The Deacon's Bench

The Deacon's Bench


“Our church will no longer be the personal punching bag of the New York Times”

posted by jmcgee

That’s how Brooklyn’s Bishop Nicholas DiMarzio describes the recent coverage of the pope, in his homily at tonight’s Chrism Mass. 

From the press release:
In his homily to the priests and people of the Diocese of Brooklyn, Bishop Nicholas DiMarzio, called upon the priests and people of the Diocese of Brooklyn to stand up with him and “besiege The New York Times. Send a message loud and clear that the Pope, our Church, and bishops and our priests will no longer be the personal punching bag of The New York Times.”

Bishop DiMarzio’s spirited defense of the Holy Father was based on the decision of The New York Times editors to, “Omit significant facts,” and ignore the reality that the Congregation for the Doctrine of the Faith, which Cardinal Ratzinger headed up, did
not have competency over Canonical Trials in 1996. Moreover, Bishop DiMarzio continued “…the priest in question, Father Murphy was in the midst of a Canonical Trial. He died before a verdict was rendered.”

Reflecting on the timing of the stories, DiMarzio stated “Two weeks of articles about a story from many decades ago, in the midst of the Most Holy Season of the Church year is both callous and smacks of calumny!” He continued “This evening, I am asking you to join me making your displeasure known to the editors by letters or emails.”

The rest of the homily is embargoed until 8 p.m.  Stay tuned.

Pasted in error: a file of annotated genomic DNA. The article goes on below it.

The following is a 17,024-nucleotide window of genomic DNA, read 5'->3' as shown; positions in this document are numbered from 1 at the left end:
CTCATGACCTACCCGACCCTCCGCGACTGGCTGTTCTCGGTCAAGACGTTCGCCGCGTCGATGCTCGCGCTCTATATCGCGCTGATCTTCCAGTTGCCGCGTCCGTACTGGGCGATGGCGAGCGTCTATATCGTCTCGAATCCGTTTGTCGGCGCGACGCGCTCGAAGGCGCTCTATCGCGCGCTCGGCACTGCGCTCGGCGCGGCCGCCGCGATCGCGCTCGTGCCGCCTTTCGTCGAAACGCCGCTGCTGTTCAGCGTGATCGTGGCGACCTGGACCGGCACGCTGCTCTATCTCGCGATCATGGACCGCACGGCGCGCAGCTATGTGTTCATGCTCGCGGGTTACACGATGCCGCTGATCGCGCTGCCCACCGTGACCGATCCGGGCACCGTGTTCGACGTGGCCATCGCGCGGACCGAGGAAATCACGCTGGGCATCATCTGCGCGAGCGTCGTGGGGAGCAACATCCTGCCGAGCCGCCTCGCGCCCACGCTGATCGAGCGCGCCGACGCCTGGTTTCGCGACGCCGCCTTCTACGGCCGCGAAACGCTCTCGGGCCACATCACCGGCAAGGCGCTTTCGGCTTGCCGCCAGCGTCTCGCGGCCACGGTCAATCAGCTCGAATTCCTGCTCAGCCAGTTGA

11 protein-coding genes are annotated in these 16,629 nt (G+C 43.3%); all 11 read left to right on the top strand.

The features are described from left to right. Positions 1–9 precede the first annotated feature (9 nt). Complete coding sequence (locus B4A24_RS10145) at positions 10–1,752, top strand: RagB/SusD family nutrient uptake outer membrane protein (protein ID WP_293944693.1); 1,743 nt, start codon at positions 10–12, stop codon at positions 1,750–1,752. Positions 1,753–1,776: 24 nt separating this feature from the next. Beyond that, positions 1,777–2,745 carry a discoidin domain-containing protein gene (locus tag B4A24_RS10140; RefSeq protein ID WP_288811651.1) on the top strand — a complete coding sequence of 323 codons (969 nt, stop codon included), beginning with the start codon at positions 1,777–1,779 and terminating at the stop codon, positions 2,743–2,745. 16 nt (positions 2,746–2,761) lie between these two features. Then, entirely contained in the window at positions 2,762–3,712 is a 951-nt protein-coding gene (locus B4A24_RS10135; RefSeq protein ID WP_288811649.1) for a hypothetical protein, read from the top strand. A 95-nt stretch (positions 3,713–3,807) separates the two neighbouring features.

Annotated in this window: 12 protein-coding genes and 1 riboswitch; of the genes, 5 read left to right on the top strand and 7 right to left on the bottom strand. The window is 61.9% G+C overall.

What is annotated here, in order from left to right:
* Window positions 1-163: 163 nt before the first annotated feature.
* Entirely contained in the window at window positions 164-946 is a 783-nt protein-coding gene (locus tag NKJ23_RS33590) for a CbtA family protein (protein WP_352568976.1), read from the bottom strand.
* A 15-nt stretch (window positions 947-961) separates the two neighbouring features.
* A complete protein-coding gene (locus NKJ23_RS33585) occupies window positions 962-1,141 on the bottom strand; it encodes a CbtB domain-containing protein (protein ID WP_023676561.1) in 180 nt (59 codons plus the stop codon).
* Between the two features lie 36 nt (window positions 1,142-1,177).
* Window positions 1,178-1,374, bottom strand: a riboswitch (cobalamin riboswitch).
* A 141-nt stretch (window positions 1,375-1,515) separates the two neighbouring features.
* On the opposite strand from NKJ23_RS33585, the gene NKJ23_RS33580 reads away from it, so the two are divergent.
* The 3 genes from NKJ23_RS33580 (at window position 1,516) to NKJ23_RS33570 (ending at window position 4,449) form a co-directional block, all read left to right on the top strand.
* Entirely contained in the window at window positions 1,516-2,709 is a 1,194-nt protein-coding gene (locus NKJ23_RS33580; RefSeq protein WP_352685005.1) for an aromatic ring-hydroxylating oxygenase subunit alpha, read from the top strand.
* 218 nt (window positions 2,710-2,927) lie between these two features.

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Dana MacKenzie

posted March 30, 2010 at 4:24 pm


I urge everyone to read Jimmy Akin’s post on this matter. It is very enlightening.
http://www.ncregister.com/blog/cardinal/



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Frank Otto

posted March 30, 2010 at 5:42 pm


Excellent post. I just sent several thousand emails to the NY times, I suggest everyone else does as well. Here are some addresses
editorial@nytimes.com; circulation@nytimes.com; executive-editor@nytimes.com; digitalsvp@nytimes.com



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kenneth

posted March 30, 2010 at 6:10 pm


Yes, circle the wagons and protect the perverts and their patrons in miters! Outsiders are the enemy! Since the conservative establishment of the church is determined to become the new Scientology of the 21st Century, you ought to at least get some cooler terms than “calumny.” The NYT and the rest of us who aren’t cool with child predation should be declared as “suppressive persons” or “preclear.” If you really want to take it up a notch, have members “disconnect” from friends and family who are critical of the hierarchy in any way.



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Edwin Herdman

posted March 30, 2010 at 7:02 pm